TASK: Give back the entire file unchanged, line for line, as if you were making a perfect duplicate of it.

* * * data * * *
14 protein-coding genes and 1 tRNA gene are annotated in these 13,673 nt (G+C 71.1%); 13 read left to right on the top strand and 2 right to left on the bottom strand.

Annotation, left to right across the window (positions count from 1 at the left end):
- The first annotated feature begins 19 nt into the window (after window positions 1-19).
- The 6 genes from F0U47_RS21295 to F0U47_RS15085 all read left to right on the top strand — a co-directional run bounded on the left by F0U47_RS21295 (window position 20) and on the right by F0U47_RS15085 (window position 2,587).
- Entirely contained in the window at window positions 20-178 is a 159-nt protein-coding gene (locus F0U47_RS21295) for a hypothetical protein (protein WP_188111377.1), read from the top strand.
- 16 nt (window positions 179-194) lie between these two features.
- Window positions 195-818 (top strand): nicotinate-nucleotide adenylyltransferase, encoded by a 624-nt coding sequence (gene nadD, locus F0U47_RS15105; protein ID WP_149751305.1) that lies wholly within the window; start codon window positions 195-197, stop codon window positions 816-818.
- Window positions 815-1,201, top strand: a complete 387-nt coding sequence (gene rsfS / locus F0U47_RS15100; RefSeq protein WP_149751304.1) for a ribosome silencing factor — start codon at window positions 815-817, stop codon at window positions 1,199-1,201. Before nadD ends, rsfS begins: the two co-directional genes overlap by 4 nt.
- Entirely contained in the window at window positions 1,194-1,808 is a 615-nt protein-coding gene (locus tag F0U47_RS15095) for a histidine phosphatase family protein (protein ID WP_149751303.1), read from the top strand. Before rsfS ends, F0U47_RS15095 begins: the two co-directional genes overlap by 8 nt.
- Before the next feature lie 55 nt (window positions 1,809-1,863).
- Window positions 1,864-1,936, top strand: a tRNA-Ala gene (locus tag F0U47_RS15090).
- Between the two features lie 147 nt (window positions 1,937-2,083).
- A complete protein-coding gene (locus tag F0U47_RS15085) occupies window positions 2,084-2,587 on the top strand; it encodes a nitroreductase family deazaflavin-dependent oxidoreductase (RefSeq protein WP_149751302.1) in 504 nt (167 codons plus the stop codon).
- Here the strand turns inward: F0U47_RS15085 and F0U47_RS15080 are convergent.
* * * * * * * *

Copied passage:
14 protein-coding genes and 1 tRNA gene are annotated in these 13,673 nt (G+C 71.1%); 13 read left to right on the top strand and 2 right to left on the bottom strand.

Annotation, left to right across the window (positions count from 1 at the left end):
- The first annotated feature begins 19 nt into the window (after window positions 1-19).
- The 6 genes from F0U47_RS21295 to F0U47_RS15085 all read left to right on the top strand — a co-directional run bounded on the left by F0U47_RS21295 (window position 20) and on the right by F0U47_RS15085 (window position 2,587).
- Entirely contained in the window at window positions 20-178 is a 159-nt protein-coding gene (locus F0U47_RS21295) for a hypothetical protein (protein WP_188111377.1), read from the top strand.
- 16 nt (window positions 179-194) lie between these two features.
- Window positions 195-818 (top strand): nicotinate-nucleotide adenylyltransferase, encoded by a 624-nt coding sequence (gene nadD, locus F0U47_RS15105; protein ID WP_149751305.1) that lies wholly within the window; start codon window positions 195-197, stop codon window positions 816-818.
- Window positions 815-1,201, top strand: a complete 387-nt coding sequence (gene rsfS / locus F0U47_RS15100; RefSeq protein WP_149751304.1) for a ribosome silencing factor — start codon at window positions 815-817, stop codon at window positions 1,199-1,201. Before nadD ends, rsfS begins: the two co-directional genes overlap by 4 nt.
- Entirely contained in the window at window positions 1,194-1,808 is a 615-nt protein-coding gene (locus tag F0U47_RS15095) for a histidine phosphatase family protein (protein ID WP_149751303.1), read from the top strand. Before rsfS ends, F0U47_RS15095 begins: the two co-directional genes overlap by 8 nt.
- Before the next feature lie 55 nt (window positions 1,809-1,863).
- Window positions 1,864-1,936, top strand: a tRNA-Ala gene (locus tag F0U47_RS15090).
- Between the two features lie 147 nt (window positions 1,937-2,083).
- A complete protein-coding gene (locus tag F0U47_RS15085) occupies window positions 2,084-2,587 on the top strand; it encodes a nitroreductase family deazaflavin-dependent oxidoreductase (RefSeq protein WP_149751302.1) in 504 nt (167 codons plus the stop codon).
- Here the strand turns inward: F0U47_RS15085 and F0U47_RS15080 are convergent.